Thursday, October 8, 2015



          This is hardly news. But it doesn't make the news very often. Instead we hear mostly about the mass shootings, the power of the National Rifle Association, the Second Amendment, regulation and the lack of it, mental illness and guns, the little children who shoot each other, accidentally or not, etc. etc. All that familiar stuff. But the fact of the matter is, we love guns. Love 'em to death. Any culture that has , what is it? 350 million firearms floating around? loves guns. They don't all belong to nutcases. And it has nothing to do with a "well-regulated militia." There's nothing regulated about all these gun owners, who obviously number in the millions. It's ordinary people who love guns, who fantasize about defending their homes, their persons, about cowing the burglars who break in at night, who think guns are a kind of insurance policy against violence. Who think it's about Deadwood, and the guys in the white hats who have an amazing proficiency with pistols fighting it out with their fast draws on that mythical street where these battles happen. The hidden dream life of the American citizen.

          And the culture panders to it relentlessly. Starting with Westerns, then gangster movies, all the way up to space epics, it's always about gunfights, or large explosions filling the screen with fire, the excitement of seeing people killed. And the indifference to it. I don't go to these kinds of movies any more. I find them too disturbing; they don't let me sleep. I know something about guns from firing howitzers during my artillery training, and believe me, they're fun to fire. You can stand directly behind a howitzer, toss off a shell, and watch it ascend to its apogee before losing sight of it. It's beautiful. As a rifleman firing M-1s in training, I reached just below "expert" status, where the challenge is to reach an unnatural level of stillness inside and out to lay down accurate fire. Like anything challenging, it's satisfying to be good at it. It's definitely fun to shoot skeet, where the target is moving clay pigeons, and I've shot animals, too. In my first marriage we had skunks living in a crawl space under our house and I killed them with a .22, six of them, one by one, as they emerged into the yard, then dumped the bodies in the woods. The stink penetrated the house, my business suits, my wife's clothes. I had no regrets, no pangs of conscience about it. My two nephews own guns and one hunts, they're both highly responsible men, and I have no objections to hunting. The one eats what he kills; the other owns a gun for safety, or used to. Hunting and gathering is an ancient human way of staying alive.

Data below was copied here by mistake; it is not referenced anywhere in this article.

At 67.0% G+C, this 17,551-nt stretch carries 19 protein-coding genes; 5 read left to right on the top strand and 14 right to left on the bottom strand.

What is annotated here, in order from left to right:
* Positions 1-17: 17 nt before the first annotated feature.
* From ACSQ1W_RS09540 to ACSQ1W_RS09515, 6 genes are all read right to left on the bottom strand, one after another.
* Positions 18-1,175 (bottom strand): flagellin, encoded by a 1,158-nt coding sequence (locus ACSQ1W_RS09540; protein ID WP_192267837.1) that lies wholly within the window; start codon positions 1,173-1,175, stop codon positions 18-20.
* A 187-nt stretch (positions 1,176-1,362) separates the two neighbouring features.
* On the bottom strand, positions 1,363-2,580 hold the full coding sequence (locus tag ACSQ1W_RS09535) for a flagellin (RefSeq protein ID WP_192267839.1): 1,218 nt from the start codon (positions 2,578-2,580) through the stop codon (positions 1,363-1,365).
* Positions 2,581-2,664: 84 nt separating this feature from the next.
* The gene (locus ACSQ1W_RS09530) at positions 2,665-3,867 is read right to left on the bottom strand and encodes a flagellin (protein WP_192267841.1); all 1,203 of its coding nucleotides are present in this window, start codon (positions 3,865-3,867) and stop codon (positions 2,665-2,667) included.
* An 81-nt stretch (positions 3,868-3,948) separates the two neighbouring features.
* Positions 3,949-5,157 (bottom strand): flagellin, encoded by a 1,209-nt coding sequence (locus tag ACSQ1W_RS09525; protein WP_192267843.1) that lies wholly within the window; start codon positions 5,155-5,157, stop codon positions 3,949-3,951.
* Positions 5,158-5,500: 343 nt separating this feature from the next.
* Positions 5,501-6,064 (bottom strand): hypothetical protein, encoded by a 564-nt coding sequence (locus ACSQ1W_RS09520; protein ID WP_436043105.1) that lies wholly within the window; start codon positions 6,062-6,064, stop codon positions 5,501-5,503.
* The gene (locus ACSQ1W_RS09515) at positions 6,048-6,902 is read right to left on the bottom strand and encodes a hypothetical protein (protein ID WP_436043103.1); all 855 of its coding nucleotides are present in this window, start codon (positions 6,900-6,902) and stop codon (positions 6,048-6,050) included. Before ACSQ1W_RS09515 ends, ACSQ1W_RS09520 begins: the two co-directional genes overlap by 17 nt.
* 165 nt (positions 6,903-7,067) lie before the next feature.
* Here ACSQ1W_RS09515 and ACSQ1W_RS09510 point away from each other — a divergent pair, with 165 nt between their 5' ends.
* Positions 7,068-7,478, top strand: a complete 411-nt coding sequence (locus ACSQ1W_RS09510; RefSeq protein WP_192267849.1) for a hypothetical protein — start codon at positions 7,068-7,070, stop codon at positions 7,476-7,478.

More than that, I write military history for a magazine of the same name, and there's a whole lot of gunfire in military history. So are we going to do away with war because people die, a considerable number of them unarmed civilians? To borrow a line from Hemingway, isn't it pretty to think so.

          It's a savage world. But America is peculiarly savage, more than most other civilized countries, and it's not going to stop until we stop loving guns so much. To do that you have to start with young men. You have to educate the testosterone, admittedly not an easy task. Testosterone is built in. Just as the violence is built into our history. Cortes won Mexico with Toledo steel and horses; we won North America with superior weaponry, too. The West was won with guns, beginning with Massachusetts and Virginia and up and down the East Coast and steadily moving west. The result was a genocide we rarely acknowledge, millions of native peoples wiped from the face of the Earth. That would be another beginning, to acknowledge that primal crime, along with the slavery that politicians wooing the South still try to downplay, to wipe from the history books. This is who we are, this is what we stand for. Good guys against bad guys, as we'd like to believe. That's bullshit. It was murder.

          Another starting place would be training. If you own guns, you should have to go through a regulating process at least as stringent as driving and owning a car, which involves training young people how to use them. Cars are recognized as potentially deadly weapons; so should guns be. In the same way fathers train their sons how to drive, they should be required to teach their sons at least the same level of responsibility in the use of guns. I don't own a gun, but the Army trained me how to handle one, how to take one apart and put it back together again, and how to shoot it. I was good at it and I enjoyed the training. Military people respect guns, respect the dangers involved with them, and are very careful with them.

          We're not going to get guns out of our system. We're not going to be Sweden or Great Britain or France, where gun violence is so small. Recognizing that, maybe we would have a chance of becoming sensible and realistic about the fact and do the obvious necessary things to train people to use them properly, to regulate their use and who uses them, and reduce the level of violence. We need to demystify them. And bring a sense of real human responsibility into our political life, and into American culture.